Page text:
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The Airmen's Stories - P/O D J Anderson


Donald John Anderson was born in London on 19th April 1919 and went to West Leigh School and Westcliff High School for Boys. He was working as a bank official in Southend when he joined the RAFVR on 5th April 1939 as an Airman u/t Pilot and began his flying training at 34 E&RFTS Rochford.

Called up on 1st September 1939, he went to 4 ITW Bexhill at the end of October and then to 11 FTS Shawbury on 19th November 1939.

Anderson was posted to No. 2 School of Army Co-operation at Andover on 15th June 1940 but a week later went to 5 OTU Aston Down for conversion to Blenheims. He then joined 29 Squadron at Digby on 6th July.





He remained with the squadron until 20th July 1941 and after an attachment to Kirton-on-Lindsey he was posted to 89 Squadron, then forming at Colerne with Beaufighters. The squadron flew out to the Middle East in late November 1941 and began operating from Abu Sueir in the night defence of the Delta.

In early March 1942 Anderson was medically regraded A2B and posted to No. 1 Section Aircraft Delivery Unit, Wadi Natrun. Six months later he lost his flying category and was posted to a ground radar unit.

Over the next eighteen months he served at a number of units in the Middle East. From 2nd April 1944 Anderson was Camp Commandant at Makadini, a Catalina base on the coast of East Africa. In early September he returned to radar units and for a spell in October 1944 he was Fighter Direction Officer on HMS Ulster Queen, scanning the Greek Islands.

After five months as a station adjutant, Anderson embarked for home on 12th December 1945. He was stationed at RAF Wartling until his release on 28th June 1946 as a Flight Lieutenant.

He died in January 2000 in Epping.




David W Earl has kindly submitted this extract from his book 'Hell on High Ground'.

Towards the end of 1940 many new devices were being tested as regards navigational equipment; HF and VHF sets were fitted into several aircraft, and as a result Homing Stations were set up in various areas. The aircraft used in such tests were Blenheim Is, sometimes IVs, operating in the 12 Group arena.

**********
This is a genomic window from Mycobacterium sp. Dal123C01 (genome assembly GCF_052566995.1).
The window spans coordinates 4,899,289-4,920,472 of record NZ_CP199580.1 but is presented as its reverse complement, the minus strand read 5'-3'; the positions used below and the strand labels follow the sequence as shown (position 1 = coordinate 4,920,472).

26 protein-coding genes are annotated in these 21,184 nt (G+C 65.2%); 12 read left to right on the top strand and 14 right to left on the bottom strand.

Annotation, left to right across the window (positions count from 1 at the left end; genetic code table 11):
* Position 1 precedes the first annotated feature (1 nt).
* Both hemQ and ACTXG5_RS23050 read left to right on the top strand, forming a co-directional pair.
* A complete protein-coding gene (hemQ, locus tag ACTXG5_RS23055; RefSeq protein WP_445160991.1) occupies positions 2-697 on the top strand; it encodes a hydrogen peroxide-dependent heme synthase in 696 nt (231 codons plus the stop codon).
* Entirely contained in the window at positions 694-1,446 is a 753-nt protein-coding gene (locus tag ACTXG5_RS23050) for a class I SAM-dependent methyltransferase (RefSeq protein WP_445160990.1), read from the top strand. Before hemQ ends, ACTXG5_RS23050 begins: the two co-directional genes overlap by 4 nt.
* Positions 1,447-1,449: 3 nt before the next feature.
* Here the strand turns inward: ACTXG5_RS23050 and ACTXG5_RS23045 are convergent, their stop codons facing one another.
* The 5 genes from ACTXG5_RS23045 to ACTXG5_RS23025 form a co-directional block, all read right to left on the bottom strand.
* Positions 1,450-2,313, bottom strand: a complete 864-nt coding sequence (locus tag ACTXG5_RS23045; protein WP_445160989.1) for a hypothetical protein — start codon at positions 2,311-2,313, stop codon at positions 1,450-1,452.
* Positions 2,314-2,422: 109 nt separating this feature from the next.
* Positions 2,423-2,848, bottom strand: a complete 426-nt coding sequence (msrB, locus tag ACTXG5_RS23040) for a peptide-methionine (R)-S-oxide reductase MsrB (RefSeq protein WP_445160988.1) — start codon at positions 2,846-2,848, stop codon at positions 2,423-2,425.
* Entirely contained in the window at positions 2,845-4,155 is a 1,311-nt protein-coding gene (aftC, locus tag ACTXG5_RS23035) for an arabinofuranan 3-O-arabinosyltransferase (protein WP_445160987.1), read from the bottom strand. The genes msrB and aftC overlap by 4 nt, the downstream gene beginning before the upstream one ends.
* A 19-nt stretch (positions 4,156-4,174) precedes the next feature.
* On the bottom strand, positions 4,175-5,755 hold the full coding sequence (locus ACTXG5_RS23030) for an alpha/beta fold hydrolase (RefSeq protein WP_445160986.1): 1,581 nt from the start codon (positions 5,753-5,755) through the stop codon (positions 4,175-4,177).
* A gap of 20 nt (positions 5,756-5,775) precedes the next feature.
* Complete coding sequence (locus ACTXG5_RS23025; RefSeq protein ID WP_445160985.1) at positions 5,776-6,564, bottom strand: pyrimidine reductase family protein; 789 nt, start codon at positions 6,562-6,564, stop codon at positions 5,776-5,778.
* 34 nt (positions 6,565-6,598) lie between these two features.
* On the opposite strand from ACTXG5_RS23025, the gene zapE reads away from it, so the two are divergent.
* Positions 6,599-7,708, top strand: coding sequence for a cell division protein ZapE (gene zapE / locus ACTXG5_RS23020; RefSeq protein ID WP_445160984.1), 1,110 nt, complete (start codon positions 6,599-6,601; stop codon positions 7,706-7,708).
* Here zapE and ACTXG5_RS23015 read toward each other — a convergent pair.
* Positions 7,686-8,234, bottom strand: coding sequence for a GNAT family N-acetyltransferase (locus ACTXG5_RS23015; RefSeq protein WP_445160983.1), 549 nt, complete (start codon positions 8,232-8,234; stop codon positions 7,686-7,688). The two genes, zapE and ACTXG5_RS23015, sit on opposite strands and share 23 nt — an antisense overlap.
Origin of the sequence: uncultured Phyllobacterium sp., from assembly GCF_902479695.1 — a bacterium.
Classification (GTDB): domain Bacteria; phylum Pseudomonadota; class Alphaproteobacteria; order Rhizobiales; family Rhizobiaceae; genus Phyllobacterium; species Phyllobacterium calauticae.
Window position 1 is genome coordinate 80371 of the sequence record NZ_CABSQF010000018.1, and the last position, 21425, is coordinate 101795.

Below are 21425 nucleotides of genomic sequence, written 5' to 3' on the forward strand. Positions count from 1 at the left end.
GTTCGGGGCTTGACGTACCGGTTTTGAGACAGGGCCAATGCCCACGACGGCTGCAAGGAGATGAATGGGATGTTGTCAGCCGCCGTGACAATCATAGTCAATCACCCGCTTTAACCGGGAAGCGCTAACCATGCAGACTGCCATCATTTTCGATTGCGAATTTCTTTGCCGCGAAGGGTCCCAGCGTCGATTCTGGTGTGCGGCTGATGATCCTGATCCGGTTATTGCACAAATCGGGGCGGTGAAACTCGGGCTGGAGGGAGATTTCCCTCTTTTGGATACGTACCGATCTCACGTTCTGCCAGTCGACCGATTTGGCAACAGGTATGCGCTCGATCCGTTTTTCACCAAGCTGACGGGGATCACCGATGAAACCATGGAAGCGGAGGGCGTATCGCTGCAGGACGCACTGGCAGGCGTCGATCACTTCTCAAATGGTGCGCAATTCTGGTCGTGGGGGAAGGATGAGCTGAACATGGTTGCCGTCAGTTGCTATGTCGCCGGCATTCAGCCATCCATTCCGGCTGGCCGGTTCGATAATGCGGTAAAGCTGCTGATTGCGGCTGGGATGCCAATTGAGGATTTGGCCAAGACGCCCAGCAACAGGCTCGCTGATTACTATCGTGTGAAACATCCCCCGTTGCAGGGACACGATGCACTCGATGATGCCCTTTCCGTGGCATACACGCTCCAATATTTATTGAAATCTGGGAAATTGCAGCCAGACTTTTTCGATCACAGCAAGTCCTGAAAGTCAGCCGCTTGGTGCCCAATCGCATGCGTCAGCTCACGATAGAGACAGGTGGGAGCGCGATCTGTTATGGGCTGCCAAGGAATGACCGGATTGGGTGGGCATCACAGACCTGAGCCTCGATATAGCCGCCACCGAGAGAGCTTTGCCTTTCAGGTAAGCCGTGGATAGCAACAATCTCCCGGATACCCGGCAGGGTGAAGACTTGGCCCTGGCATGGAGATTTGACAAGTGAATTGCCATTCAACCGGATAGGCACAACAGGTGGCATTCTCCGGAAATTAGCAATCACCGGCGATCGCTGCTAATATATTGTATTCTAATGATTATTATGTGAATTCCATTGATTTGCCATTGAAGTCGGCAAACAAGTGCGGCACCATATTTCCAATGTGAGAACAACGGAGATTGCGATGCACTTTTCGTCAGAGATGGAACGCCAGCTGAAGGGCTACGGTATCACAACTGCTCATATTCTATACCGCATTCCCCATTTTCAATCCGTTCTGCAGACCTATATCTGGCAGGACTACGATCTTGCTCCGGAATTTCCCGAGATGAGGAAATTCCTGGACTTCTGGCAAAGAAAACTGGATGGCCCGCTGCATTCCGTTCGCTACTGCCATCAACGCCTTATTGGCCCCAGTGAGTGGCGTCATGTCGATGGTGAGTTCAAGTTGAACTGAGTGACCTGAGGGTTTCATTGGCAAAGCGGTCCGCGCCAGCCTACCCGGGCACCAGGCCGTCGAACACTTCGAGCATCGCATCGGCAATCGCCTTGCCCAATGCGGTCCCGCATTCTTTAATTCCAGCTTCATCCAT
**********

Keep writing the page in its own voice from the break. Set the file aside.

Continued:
One of these aircraft was Blenheim K7172, an F1 fighter type aircraft sporting AI aerials (Airborne Interception radar), on this occasion being used purely for communication exercises. It was, after a perfect landing, to find itself inverted in a ditch, south-west of Hollingworth at a place called Woolley Flatts.

It was mid-afternoon on 3rd December 1940 when P/O Donald Anderson took off from RAF Cranage to perform a number of homing test exercises. He had arrived at Cranage on 1st December and had for the past two days been flying local while adjustments were being made to the equipment. During the afternoon of the third the tests had been very successful, unlike the previous two days. With flying conditions now rational and a 10/10th cloud base at 1,500 feet, it was decided by P/O Anderson that when flying visually a certain amount of cheating was all that was needed to achieve a practical result, so he flew into the cloud to see if the Homing Station could still make contact. It was during this manoeuvre that he found himself in trouble. He recalled in his own words what happened next:

After entering cloud the Homing Station became completely useless and I therefore had to look after myself. With darkness fast approaching and being completely lost I descended below cloud level to look for landmarks. Very fortunately I had lowered into a valley and flew above some reservoirs which have since been identified as those between Manchester and Glossop; these in turn led me to the Woolley Bridge area (unknown at that time) and a field which appeared to provide a reasonable haven to the extent that a wheels-down landing was contemplated. Where else in the gathering dusk ? I thought. A low circuit, a small bounce with brakes on hard and suddenly a change in ground level which was not seen from above followed. After a fall of a few feet the rear decided to take over and reared above the nose and a perfected inverted landing resulted. Being still strapped in and upside down this is where my memory deserts me.